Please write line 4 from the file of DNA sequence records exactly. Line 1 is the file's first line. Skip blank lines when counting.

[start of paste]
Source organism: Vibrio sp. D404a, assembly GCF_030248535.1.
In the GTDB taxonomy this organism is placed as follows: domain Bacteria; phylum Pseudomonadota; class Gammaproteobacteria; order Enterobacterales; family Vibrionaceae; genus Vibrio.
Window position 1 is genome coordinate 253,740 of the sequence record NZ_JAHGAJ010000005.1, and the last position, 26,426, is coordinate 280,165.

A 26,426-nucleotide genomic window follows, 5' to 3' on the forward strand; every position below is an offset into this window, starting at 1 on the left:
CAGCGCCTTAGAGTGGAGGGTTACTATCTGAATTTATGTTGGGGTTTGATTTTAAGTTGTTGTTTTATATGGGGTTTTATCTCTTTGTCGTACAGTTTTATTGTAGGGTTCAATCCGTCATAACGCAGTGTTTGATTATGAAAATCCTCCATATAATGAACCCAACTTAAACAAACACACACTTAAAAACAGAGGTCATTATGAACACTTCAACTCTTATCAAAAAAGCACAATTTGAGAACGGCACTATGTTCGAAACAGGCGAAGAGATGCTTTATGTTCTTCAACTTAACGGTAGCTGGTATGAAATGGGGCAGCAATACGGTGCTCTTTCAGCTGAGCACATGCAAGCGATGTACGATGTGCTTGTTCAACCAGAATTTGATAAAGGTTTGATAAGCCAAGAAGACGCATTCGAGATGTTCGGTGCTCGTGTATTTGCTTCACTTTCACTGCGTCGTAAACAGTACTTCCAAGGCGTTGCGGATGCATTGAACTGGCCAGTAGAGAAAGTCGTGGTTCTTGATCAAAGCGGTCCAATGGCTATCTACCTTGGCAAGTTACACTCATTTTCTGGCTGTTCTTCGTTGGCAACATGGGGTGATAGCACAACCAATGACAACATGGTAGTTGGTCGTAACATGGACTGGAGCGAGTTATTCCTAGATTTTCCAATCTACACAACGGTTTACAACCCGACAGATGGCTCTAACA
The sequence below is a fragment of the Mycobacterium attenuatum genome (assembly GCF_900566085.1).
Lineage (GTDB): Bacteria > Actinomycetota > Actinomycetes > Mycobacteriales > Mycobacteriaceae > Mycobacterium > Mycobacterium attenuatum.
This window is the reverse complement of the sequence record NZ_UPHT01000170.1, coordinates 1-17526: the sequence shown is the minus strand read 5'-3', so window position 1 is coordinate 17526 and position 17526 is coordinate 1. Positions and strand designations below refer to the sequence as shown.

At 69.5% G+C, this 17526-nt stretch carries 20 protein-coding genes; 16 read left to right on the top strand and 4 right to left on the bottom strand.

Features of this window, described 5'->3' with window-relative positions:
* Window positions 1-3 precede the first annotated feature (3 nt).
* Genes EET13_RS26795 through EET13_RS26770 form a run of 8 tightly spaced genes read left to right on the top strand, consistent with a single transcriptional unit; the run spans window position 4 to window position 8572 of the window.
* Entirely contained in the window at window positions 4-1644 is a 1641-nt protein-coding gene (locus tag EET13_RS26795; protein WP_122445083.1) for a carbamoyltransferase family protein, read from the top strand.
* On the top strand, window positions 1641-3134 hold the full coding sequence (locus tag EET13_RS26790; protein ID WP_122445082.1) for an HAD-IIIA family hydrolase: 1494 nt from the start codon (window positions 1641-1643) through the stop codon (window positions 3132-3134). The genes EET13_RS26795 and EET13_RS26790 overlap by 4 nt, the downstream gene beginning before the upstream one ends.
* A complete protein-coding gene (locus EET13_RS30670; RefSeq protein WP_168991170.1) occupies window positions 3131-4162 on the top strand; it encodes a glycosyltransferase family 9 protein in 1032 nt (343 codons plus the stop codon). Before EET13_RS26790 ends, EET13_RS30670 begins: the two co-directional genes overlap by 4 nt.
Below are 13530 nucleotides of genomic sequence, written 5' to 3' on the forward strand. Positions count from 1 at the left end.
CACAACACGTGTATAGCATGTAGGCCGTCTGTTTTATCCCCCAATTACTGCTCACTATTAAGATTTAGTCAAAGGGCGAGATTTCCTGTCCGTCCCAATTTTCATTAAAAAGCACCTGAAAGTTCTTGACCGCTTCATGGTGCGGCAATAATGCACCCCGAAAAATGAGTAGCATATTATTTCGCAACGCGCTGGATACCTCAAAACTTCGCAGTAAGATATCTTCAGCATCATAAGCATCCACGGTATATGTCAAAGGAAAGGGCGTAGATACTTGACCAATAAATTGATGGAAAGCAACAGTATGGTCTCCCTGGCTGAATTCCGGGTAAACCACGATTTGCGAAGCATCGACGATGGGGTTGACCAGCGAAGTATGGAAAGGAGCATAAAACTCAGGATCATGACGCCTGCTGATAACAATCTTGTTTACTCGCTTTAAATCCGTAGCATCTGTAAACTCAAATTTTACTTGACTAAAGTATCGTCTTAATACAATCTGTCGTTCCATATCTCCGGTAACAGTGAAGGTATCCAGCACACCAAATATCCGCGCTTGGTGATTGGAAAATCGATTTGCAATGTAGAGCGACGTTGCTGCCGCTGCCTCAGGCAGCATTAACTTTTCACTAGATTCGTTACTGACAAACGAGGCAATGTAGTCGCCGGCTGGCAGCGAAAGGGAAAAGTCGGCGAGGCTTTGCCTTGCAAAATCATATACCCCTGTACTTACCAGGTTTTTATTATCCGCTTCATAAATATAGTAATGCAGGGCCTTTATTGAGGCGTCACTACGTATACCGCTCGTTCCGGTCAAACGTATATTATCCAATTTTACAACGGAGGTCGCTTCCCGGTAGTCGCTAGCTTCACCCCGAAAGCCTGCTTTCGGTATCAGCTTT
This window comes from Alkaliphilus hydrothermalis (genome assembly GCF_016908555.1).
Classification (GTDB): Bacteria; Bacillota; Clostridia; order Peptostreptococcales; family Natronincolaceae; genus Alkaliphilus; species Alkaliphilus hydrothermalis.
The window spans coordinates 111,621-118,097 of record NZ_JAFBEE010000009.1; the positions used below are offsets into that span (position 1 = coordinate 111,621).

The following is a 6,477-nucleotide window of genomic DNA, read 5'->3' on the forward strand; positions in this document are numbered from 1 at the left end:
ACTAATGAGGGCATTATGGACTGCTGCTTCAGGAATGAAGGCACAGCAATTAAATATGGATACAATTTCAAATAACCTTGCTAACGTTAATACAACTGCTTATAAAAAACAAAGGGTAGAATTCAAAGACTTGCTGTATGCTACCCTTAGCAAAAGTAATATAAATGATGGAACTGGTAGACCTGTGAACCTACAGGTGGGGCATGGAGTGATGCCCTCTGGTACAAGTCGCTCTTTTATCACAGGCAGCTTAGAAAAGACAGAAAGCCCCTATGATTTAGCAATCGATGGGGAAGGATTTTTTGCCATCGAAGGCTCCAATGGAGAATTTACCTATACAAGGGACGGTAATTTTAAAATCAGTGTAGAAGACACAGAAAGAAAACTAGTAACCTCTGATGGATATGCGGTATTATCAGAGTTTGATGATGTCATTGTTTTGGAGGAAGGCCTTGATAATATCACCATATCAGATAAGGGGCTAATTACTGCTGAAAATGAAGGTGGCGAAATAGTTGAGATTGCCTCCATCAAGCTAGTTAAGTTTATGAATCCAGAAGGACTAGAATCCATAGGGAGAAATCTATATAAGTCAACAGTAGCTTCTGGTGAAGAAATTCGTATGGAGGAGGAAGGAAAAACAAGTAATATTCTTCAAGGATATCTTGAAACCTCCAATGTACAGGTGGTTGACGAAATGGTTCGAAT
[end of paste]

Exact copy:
A 26,426-nucleotide genomic window follows, 5' to 3' on the forward strand; every position below is an offset into this window, starting at 1 on the left: